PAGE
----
So the pricing for the iPad in Japan are out. It seems even devices sold at the Apple Stores will be SIM-locked to Softbank, breaking many hopes of seeing DoCoMo come into the picture and shaking things up a little.
This has definitely not changed my thoughts on the device, it would very much piss me off to pay twice for 2 iPhone and iPad data plans.
This morning, my buddy @kuriburi who is more enthusiastic than I am, called me from the line at the Softbank shop to discuss the situation. Interestingly enough, people were fleeing in droves after receiving the pamphlet describing the full pricing… We entertained the thought that it might be more interesting to buy a WiFi version and get a Pocket WiFi device from data plan specialist eMobile.
@kuriburi left the Softbank line and we started gathering data from the web:
And after crunching numbers here are the results, first for the iPad 64GB version:
And for the iPad 32GB version:
It still seems the Softbank’s default option with integrated 3G is very aggressively priced compared to the competition. But if you can limit yourself to less than 300MB of 3G data per month, you can save up to ¥9.000 on the 32GB iPad over the 2 years contract period. Not much for sure, but some people might be interested…
Note: we have not taken into account the eMobile Super Light data plan because a 3MB/month data plan will not let you do anything but access email (and then without pictures) which does not count as a full usage of the device.
Note 2: here’s a link to the spreadsheet, if you see anything wrong with the data please notify me in the comments.
…because everyone has their own. They could be resumed to: I want! I want! I want! I want!
It’s shiny, it’s thin, it looks good… Like all my favorite Apple stuff. I don’t even care if it has lousy WiFi — I live in a 50m² apartment with only 2 rooms separated by wooden walls, I am never more than 5m away from my Time Capsule.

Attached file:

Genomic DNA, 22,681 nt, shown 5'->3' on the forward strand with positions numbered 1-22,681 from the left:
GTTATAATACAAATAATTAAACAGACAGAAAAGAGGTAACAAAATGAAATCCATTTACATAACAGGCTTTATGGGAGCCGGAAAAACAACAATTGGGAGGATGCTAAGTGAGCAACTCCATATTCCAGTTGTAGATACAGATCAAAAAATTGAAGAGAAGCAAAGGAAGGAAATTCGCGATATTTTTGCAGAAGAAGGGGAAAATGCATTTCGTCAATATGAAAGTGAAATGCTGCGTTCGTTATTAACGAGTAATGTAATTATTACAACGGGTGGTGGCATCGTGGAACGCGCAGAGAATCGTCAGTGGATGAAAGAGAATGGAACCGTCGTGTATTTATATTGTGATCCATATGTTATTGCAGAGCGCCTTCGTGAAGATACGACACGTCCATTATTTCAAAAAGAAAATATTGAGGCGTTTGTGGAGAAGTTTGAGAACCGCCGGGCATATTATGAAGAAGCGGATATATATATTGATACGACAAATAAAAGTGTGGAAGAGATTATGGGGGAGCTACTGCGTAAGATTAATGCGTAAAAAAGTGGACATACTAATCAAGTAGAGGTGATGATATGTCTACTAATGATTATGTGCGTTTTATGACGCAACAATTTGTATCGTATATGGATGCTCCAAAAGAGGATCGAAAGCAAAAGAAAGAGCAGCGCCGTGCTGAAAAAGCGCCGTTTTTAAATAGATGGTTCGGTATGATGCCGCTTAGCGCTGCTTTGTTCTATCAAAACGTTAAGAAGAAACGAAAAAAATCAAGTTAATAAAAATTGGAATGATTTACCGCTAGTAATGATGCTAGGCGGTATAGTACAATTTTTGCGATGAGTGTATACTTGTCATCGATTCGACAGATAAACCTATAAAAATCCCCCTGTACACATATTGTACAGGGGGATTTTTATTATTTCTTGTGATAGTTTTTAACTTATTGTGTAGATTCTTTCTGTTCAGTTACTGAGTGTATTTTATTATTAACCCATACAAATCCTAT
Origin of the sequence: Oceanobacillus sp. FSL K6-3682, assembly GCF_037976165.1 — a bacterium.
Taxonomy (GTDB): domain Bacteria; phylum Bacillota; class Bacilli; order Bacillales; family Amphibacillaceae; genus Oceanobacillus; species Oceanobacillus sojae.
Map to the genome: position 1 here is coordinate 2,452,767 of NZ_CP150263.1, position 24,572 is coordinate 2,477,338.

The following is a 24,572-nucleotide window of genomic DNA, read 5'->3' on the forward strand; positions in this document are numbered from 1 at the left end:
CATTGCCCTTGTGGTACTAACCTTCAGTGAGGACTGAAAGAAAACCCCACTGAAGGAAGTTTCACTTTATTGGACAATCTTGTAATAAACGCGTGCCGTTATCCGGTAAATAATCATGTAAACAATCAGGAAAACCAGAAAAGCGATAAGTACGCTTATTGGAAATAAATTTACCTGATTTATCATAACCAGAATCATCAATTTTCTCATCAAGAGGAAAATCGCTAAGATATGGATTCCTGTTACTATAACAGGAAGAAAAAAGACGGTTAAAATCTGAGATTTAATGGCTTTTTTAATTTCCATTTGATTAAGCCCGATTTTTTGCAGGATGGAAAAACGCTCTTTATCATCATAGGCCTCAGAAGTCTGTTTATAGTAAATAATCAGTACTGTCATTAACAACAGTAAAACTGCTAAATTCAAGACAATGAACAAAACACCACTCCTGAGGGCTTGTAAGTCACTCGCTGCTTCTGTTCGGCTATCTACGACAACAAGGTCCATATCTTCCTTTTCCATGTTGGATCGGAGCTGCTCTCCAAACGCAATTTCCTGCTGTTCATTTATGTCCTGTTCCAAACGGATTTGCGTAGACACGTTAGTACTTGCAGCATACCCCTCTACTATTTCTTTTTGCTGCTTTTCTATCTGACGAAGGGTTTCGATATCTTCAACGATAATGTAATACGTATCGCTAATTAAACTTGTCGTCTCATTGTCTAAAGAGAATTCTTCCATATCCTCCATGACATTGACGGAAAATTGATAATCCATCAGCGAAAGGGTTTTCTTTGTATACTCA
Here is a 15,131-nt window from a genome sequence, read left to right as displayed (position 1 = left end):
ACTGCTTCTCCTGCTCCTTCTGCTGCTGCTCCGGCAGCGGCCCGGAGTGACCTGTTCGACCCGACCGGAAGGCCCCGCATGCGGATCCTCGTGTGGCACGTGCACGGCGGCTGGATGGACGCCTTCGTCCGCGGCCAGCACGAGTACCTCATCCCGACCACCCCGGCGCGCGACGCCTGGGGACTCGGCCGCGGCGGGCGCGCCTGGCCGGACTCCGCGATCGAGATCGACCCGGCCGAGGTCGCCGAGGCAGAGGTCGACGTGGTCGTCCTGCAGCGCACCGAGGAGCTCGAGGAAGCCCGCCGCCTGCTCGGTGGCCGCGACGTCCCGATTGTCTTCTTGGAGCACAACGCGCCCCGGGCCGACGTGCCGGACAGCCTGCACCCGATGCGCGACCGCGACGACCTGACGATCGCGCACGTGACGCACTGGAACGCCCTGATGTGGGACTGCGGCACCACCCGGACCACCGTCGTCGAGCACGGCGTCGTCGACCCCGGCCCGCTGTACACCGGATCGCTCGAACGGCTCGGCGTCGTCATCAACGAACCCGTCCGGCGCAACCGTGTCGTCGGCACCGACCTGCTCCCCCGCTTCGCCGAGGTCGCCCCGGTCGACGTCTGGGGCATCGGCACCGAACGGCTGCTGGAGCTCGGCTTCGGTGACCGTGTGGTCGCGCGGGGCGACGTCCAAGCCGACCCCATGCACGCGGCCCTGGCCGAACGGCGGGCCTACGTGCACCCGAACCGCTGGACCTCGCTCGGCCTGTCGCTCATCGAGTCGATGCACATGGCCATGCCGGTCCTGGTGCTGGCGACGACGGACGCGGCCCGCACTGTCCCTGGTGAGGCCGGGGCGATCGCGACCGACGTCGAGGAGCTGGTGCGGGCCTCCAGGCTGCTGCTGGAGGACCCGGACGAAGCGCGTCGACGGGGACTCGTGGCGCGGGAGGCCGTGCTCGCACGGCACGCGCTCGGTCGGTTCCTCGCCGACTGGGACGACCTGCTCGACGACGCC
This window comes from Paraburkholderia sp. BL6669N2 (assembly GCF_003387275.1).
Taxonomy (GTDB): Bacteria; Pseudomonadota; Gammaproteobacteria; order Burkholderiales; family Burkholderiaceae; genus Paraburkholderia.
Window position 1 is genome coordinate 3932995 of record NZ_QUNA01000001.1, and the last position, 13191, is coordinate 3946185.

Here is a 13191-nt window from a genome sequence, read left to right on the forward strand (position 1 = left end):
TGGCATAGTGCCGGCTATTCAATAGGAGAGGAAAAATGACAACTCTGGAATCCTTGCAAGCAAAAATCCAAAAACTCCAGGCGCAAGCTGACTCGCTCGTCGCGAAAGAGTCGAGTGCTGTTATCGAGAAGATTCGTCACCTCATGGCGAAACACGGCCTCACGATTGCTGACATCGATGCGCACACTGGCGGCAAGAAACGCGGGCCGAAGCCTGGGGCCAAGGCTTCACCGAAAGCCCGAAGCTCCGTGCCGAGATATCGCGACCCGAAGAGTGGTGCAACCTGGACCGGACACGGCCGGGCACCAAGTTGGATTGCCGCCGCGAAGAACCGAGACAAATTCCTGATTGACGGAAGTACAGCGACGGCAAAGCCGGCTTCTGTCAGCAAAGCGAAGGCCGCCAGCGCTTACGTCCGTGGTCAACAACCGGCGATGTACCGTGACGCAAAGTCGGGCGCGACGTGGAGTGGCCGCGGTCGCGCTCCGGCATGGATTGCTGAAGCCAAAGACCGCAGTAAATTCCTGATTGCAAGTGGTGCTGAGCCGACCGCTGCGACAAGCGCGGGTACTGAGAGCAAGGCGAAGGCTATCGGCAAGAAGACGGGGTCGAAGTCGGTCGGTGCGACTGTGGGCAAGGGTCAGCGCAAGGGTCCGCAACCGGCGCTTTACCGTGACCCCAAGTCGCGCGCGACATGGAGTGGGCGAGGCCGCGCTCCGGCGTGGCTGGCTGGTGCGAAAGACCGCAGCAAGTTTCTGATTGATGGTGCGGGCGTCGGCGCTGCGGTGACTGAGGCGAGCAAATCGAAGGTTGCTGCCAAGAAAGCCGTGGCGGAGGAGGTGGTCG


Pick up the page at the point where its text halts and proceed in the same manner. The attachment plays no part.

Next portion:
But will I get one? I’m not so sure. In the current set of things, probably not. This is why:
- As I said earlier, my home is small — albeit nice and cosy — as most people in Tokyo who are not on expatriate expense accounts. My main computer is a MacBook Pro which sits at all time on the arm rest of my sofa: there is no table/desk to put it.
So buying an iPad would mean relegating the MacBook Pro to a closet until I need it for higher level tasks — such as dumping photos into Aperture or writing code for home projects… Putting a ¥200.000 laptop in a closet feels wrong, but maybe I could live with it.
This is a coffee table, not a desk…
- I spend 3h of every weekday commuting to and back from work. I could really see myself enjoying movies, TV shows, my feed reader and internet/email on an iPad much more than on my iPhone as I do now. However, there is no way in hell I would ever pay another ¥4000 or so to Softbank for an unlimited 3G connection in addition to the one tied to my iPhone. You can only bleed your customers so much…
So unless the coming weeks see an announcement (I’m thinking iPhone 4.0 tonight) by Apple or Softbank of either tethering your iPhone to your iPad or an extra iPad 3G SIM at ¥500 for iPhone owners, I don’t think I will buy the iPad.
This is the graph taken from my App Engine dashboard the morning after the WWDC’09 Keynote after MacBidouille.com live-blogged the event in French through my application. We always had scaling problems while Google’s infrastructure was in beta and we were bound by smallish quotas, but since they opened fully the service a couple months ago, the sky is the limit.
I’m getting reports from my friends with iPhones here in Japan, since I still haven’t gone crazy and taken one as a second phone. Some features have been completely borked by Softbank:
- There’s no + for international calls. Apparently, Softbank’s network does not support the + (country code) (your number) that is industry standard on all modern phones. Instead, they customize their keitais, which are manufactured to Softbank’s specs by the nicely compliant Japanese manufacturers, to replace the plus sign with a special prefix: 010.
- The mail address @i.softbank.jp is not “push-compatible”. This means you have to initiate a mail check to see if there is mail waiting, unlike @me.com mail which pushes the mails straight to your phone through the network without actual polling on your part.